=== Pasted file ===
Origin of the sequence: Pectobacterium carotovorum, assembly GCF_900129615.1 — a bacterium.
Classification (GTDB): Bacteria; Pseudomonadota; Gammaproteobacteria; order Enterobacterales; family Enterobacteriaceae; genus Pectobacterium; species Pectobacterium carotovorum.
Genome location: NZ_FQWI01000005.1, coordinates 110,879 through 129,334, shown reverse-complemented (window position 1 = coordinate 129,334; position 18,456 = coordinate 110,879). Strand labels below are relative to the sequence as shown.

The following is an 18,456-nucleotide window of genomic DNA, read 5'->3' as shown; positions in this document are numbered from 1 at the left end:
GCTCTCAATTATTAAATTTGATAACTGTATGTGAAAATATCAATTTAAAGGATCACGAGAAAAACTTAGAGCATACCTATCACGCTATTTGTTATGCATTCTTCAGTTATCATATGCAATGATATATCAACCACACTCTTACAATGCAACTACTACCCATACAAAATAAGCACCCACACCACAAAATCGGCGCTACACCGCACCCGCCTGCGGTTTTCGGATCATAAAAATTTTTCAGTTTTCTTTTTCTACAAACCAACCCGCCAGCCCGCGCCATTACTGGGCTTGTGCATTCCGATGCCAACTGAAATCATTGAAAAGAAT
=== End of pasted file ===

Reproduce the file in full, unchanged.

Origin of the sequence: Pectobacterium carotovorum, assembly GCF_900129615.1 — a bacterium.
Classification (GTDB): Bacteria; Pseudomonadota; Gammaproteobacteria; order Enterobacterales; family Enterobacteriaceae; genus Pectobacterium; species Pectobacterium carotovorum.
Genome location: NZ_FQWI01000005.1, coordinates 110,879 through 129,334, shown reverse-complemented (window position 1 = coordinate 129,334; position 18,456 = coordinate 110,879). Strand labels below are relative to the sequence as shown.

The following is an 18,456-nucleotide window of genomic DNA, read 5'->3' as shown; positions in this document are numbered from 1 at the left end:
GCTCTCAATTATTAAATTTGATAACTGTATGTGAAAATATCAATTTAAAGGATCACGAGAAAAACTTAGAGCATACCTATCACGCTATTTGTTATGCATTCTTCAGTTATCATATGCAATGATATATCAACCACACTCTTACAATGCAACTACTACCCATACAAAATAAGCACCCACACCACAAAATCGGCGCTACACCGCACCCGCCTGCGGTTTTCGGATCATAAAAATTTTTCAGTTTTCTTTTTCTACAAACCAACCCGCCAGCCCGCGCCATTACTGGGCTTGTGCATTCCGATGCCAACTGAAATCATTGAAAAGAAT